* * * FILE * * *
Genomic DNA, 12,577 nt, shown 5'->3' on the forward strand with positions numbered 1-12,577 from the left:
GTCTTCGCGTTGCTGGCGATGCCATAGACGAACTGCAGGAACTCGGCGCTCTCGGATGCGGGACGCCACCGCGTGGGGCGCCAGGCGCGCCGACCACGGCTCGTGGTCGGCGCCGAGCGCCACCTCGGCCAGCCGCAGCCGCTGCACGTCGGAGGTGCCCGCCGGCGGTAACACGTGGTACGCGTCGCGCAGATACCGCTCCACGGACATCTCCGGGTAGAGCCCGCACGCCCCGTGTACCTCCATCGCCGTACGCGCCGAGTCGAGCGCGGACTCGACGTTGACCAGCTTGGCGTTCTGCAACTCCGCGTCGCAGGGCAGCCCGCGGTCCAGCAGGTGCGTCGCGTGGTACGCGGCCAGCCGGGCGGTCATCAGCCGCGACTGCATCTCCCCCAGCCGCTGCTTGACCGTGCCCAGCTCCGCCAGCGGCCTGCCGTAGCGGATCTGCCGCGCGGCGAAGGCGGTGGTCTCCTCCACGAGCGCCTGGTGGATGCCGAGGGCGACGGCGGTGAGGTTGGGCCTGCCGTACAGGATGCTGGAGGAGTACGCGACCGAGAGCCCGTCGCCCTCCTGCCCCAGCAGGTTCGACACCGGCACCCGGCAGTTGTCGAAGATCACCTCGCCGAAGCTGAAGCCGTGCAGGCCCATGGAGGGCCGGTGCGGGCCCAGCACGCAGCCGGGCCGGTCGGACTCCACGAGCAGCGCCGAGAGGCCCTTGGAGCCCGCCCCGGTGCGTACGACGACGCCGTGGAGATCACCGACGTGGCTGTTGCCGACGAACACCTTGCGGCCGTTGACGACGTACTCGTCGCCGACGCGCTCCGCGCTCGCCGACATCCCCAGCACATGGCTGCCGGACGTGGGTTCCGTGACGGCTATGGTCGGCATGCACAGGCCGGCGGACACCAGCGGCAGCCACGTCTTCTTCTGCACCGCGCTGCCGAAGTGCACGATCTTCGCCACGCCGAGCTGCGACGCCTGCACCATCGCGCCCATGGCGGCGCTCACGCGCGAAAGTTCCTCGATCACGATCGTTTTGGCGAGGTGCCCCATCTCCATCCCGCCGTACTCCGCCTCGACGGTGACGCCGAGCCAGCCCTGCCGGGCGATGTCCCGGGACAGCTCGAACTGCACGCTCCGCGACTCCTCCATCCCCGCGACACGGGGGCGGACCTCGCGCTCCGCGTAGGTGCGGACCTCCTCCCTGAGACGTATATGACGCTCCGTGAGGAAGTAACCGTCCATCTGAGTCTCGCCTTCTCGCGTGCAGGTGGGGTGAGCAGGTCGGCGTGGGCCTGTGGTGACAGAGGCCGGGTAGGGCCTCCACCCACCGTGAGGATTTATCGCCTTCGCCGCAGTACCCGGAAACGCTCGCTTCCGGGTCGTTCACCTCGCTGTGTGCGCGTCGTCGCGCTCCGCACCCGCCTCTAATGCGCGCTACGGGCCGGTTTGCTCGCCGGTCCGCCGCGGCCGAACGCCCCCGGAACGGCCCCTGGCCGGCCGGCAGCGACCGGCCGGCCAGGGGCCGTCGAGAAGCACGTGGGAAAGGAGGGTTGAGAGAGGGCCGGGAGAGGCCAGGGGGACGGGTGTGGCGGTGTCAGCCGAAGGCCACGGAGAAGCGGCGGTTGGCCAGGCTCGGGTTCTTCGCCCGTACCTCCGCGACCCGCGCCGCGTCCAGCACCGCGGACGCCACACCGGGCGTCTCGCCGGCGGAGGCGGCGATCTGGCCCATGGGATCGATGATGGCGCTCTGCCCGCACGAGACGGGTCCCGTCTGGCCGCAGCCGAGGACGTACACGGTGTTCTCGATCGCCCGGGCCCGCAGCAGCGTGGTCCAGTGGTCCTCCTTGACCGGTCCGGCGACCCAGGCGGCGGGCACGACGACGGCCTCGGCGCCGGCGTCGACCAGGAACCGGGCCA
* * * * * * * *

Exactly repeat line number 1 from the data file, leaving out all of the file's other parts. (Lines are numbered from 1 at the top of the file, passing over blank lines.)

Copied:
Genomic DNA, 12,577 nt, shown 5'->3' on the forward strand with positions numbered 1-12,577 from the left: